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human-towersPotential ways that bookstores and book bloggers might work together proved a lively discussion topic on our most recent Twitter discussion, now a weekly event on Fridays from 4pm -5pm ET.

[To listen to our discussions in real time, go to Twitter Search and type in #followreader. To join in the discussion, follow @charabbott and @katmeyer on Twitter, and include #followreader into your responses.]

The topic was sparked by Drew Goodman, a bookseller at The Bookmark at the University of Utah campus store. A Twitterer who writes the Bits of Ink blog, Goodman recently explored the future of the book blogger in a provocative series of posts that got us thinking about bloggers’ potential to straddle the roles of traditional book reviewers and booksellers, and how booksellers and book bloggers might work together.

Interlinking Indie Booksellers and Book Bloggers

While acknowleging that “Every bookstore should have a blog,” Goodman points out:

“Very small stores may not have the time or the resources to devote to maintaining a blog. Small to mid-size stores may not be able to dedicate someone to consistently write a blog (and you must be consistent). Some bookstore owners or managers may not feel they have the technical expertise or internet savvy to create a blog. Some stores question the effectiveness of a blog in generating sales. I’ve heard all the excuses.”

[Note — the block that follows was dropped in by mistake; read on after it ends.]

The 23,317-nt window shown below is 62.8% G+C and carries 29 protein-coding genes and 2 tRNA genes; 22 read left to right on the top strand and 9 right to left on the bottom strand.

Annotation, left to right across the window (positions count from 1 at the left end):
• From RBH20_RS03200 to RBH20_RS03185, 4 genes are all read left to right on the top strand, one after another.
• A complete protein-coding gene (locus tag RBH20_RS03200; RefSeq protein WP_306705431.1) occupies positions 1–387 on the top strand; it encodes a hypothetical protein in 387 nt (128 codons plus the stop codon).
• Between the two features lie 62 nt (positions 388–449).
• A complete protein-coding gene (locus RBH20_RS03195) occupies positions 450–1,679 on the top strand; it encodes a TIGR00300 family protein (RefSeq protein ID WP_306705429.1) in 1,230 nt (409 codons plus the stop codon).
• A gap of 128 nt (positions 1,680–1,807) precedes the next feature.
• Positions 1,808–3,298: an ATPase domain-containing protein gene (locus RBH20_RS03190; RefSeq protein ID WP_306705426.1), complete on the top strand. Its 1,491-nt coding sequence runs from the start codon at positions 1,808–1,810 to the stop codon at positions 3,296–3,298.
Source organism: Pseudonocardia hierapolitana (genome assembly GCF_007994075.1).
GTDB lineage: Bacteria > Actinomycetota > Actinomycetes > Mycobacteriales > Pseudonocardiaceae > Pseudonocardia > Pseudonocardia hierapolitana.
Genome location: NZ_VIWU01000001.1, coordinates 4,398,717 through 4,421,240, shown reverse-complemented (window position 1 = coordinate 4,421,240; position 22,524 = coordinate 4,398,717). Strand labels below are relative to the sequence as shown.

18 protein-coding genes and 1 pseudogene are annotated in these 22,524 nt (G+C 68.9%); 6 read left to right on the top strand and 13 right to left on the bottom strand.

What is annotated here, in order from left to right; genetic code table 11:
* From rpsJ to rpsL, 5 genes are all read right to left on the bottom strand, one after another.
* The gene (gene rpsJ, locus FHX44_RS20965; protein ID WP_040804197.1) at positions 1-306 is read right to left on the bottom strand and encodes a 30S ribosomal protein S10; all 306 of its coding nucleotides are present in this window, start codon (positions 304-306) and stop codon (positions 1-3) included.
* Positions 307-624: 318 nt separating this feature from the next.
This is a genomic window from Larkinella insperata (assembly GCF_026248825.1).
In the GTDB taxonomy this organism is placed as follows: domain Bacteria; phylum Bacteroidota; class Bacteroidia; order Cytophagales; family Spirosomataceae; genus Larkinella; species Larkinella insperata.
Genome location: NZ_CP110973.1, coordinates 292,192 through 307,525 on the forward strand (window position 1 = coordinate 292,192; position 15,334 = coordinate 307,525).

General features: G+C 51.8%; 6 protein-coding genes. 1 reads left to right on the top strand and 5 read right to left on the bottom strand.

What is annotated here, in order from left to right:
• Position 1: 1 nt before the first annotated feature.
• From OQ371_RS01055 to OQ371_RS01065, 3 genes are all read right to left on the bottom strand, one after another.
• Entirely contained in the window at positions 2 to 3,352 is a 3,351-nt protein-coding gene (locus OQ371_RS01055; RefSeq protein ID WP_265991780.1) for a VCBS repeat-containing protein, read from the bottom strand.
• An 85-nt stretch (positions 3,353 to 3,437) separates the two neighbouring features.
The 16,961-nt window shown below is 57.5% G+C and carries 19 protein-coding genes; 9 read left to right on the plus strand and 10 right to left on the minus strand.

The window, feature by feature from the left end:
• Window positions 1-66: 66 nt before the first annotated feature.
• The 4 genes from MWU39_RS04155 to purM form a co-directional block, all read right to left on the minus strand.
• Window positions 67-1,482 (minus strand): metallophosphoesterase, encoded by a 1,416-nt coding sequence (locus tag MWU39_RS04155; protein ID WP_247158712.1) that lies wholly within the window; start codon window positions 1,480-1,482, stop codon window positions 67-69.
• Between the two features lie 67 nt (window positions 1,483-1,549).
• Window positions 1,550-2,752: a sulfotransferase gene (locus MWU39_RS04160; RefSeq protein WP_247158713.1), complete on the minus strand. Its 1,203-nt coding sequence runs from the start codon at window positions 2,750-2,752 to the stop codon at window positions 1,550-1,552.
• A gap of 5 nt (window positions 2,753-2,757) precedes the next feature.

Yet traditional booksellers and bloggers can help one another, Goodman suggests, if stores forge relationships in which a blogger links all their book reviews to a store’s web site. In compensation, he proposes, bloggers “would earn a percentage of each item sold through their recommendation” and might also earn a slightly higher affiliate percentage if they were dedicated to promoting a particular store. The blogger might also receive advanced reading copies of books, and promotion of their site through store marketing efforts, such as listing the blog address on posters and on store bookmarks, mentions at events, etc.

Bookstores might request that a blogger feature a particular book, or post by an author who will be attending the store for an event, Goodman suggests. “Maybe the blogger could allow for guest posts from members of the bookstore staff, still creating potential for sales, while taking pressure off the blogger,” he adds.